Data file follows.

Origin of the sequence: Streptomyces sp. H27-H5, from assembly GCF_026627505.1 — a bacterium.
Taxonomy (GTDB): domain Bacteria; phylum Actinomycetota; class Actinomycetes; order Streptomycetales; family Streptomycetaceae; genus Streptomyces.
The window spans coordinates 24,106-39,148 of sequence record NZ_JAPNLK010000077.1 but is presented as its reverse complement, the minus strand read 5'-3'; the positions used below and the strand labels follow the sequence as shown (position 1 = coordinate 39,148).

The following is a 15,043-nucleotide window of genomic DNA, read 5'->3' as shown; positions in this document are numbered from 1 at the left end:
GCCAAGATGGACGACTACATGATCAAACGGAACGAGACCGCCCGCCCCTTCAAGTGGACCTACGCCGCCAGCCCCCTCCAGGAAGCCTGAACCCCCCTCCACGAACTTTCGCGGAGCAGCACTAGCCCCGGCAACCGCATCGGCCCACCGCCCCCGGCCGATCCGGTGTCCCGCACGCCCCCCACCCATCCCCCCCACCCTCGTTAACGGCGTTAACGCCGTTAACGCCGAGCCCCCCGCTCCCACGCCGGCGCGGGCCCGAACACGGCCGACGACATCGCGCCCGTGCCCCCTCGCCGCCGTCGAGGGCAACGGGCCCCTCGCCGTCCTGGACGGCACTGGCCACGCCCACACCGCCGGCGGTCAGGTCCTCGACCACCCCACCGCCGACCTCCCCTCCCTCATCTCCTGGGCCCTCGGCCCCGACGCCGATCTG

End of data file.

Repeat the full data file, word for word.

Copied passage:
Origin of the sequence: Streptomyces sp. H27-H5, from assembly GCF_026627505.1 — a bacterium.
Taxonomy (GTDB): domain Bacteria; phylum Actinomycetota; class Actinomycetes; order Streptomycetales; family Streptomycetaceae; genus Streptomyces.
The window spans coordinates 24,106-39,148 of sequence record NZ_JAPNLK010000077.1 but is presented as its reverse complement, the minus strand read 5'-3'; the positions used below and the strand labels follow the sequence as shown (position 1 = coordinate 39,148).

The following is a 15,043-nucleotide window of genomic DNA, read 5'->3' as shown; positions in this document are numbered from 1 at the left end:
GCCAAGATGGACGACTACATGATCAAACGGAACGAGACCGCCCGCCCCTTCAAGTGGACCTACGCCGCCAGCCCCCTCCAGGAAGCCTGAACCCCCCTCCACGAACTTTCGCGGAGCAGCACTAGCCCCGGCAACCGCATCGGCCCACCGCCCCCGGCCGATCCGGTGTCCCGCACGCCCCCCACCCATCCCCCCCACCCTCGTTAACGGCGTTAACGCCGTTAACGCCGAGCCCCCCGCTCCCACGCCGGCGCGGGCCCGAACACGGCCGACGACATCGCGCCCGTGCCCCCTCGCCGCCGTCGAGGGCAACGGGCCCCTCGCCGTCCTGGACGGCACTGGCCACGCCCACACCGCCGGCGGTCAGGTCCTCGACCACCCCACCGCCGACCTCCCCTCCCTCATCTCCTGGGCCCTCGGCCCCGACGCCGATCTG